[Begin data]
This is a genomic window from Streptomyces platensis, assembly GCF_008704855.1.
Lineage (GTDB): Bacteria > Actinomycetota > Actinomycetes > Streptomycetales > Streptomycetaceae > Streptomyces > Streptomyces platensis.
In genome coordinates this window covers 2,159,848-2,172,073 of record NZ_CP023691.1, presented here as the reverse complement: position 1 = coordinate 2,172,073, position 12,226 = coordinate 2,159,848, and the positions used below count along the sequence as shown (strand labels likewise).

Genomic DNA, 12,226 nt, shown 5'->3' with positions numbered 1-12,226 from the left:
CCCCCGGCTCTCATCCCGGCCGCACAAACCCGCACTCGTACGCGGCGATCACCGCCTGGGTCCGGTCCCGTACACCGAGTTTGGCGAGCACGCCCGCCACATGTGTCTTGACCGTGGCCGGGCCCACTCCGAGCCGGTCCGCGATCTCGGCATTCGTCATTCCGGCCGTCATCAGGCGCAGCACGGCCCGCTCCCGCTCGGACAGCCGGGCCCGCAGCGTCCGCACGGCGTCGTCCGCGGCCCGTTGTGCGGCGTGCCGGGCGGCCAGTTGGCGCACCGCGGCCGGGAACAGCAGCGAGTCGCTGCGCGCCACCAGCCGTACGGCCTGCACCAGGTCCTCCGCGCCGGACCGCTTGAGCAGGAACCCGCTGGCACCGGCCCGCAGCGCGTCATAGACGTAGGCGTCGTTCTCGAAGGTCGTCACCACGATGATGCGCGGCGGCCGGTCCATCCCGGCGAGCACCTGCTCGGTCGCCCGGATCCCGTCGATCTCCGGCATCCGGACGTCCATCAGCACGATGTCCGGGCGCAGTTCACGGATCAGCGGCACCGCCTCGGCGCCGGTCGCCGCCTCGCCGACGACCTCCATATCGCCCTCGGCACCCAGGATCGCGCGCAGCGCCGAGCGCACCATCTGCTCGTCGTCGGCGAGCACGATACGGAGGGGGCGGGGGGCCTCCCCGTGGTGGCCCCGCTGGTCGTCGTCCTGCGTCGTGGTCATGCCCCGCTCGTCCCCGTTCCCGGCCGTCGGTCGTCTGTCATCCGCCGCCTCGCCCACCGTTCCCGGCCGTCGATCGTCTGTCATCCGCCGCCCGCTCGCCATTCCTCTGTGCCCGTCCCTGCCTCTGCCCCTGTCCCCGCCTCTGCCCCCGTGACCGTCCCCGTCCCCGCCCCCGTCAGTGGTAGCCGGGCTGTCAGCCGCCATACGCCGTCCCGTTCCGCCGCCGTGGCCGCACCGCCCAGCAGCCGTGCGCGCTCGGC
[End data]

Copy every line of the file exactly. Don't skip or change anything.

This is a genomic window from Streptomyces platensis, assembly GCF_008704855.1.
Lineage (GTDB): Bacteria > Actinomycetota > Actinomycetes > Streptomycetales > Streptomycetaceae > Streptomyces > Streptomyces platensis.
In genome coordinates this window covers 2,159,848-2,172,073 of record NZ_CP023691.1, presented here as the reverse complement: position 1 = coordinate 2,172,073, position 12,226 = coordinate 2,159,848, and the positions used below count along the sequence as shown (strand labels likewise).

Genomic DNA, 12,226 nt, shown 5'->3' with positions numbered 1-12,226 from the left:
CCCCCGGCTCTCATCCCGGCCGCACAAACCCGCACTCGTACGCGGCGATCACCGCCTGGGTCCGGTCCCGTACACCGAGTTTGGCGAGCACGCCCGCCACATGTGTCTTGACCGTGGCCGGGCCCACTCCGAGCCGGTCCGCGATCTCGGCATTCGTCATTCCGGCCGTCATCAGGCGCAGCACGGCCCGCTCCCGCTCGGACAGCCGGGCCCGCAGCGTCCGCACGGCGTCGTCCGCGGCCCGTTGTGCGGCGTGCCGGGCGGCCAGTTGGCGCACCGCGGCCGGGAACAGCAGCGAGTCGCTGCGCGCCACCAGCCGTACGGCCTGCACCAGGTCCTCCGCGCCGGACCGCTTGAGCAGGAACCCGCTGGCACCGGCCCGCAGCGCGTCATAGACGTAGGCGTCGTTCTCGAAGGTCGTCACCACGATGATGCGCGGCGGCCGGTCCATCCCGGCGAGCACCTGCTCGGTCGCCCGGATCCCGTCGATCTCCGGCATCCGGACGTCCATCAGCACGATGTCCGGGCGCAGTTCACGGATCAGCGGCACCGCCTCGGCGCCGGTCGCCGCCTCGCCGACGACCTCCATATCGCCCTCGGCACCCAGGATCGCGCGCAGCGCCGAGCGCACCATCTGCTCGTCGTCGGCGAGCACGATACGGAGGGGGCGGGGGGCCTCCCCGTGGTGGCCCCGCTGGTCGTCGTCCTGCGTCGTGGTCATGCCCCGCTCGTCCCCGTTCCCGGCCGTCGGTCGTCTGTCATCCGCCGCCTCGCCCACCGTTCCCGGCCGTCGATCGTCTGTCATCCGCCGCCCGCTCGCCATTCCTCTGTGCCCGTCCCTGCCTCTGCCCCTGTCCCCGCCTCTGCCCCCGTGACCGTCCCCGTCCCCGCCCCCGTCAGTGGTAGCCGGGCTGTCAGCCGCCATACGCCGTCCCGTTCCGCCGCCGTGGCCGCACCGCCCAGCAGCCGTGCGCGCTCGGC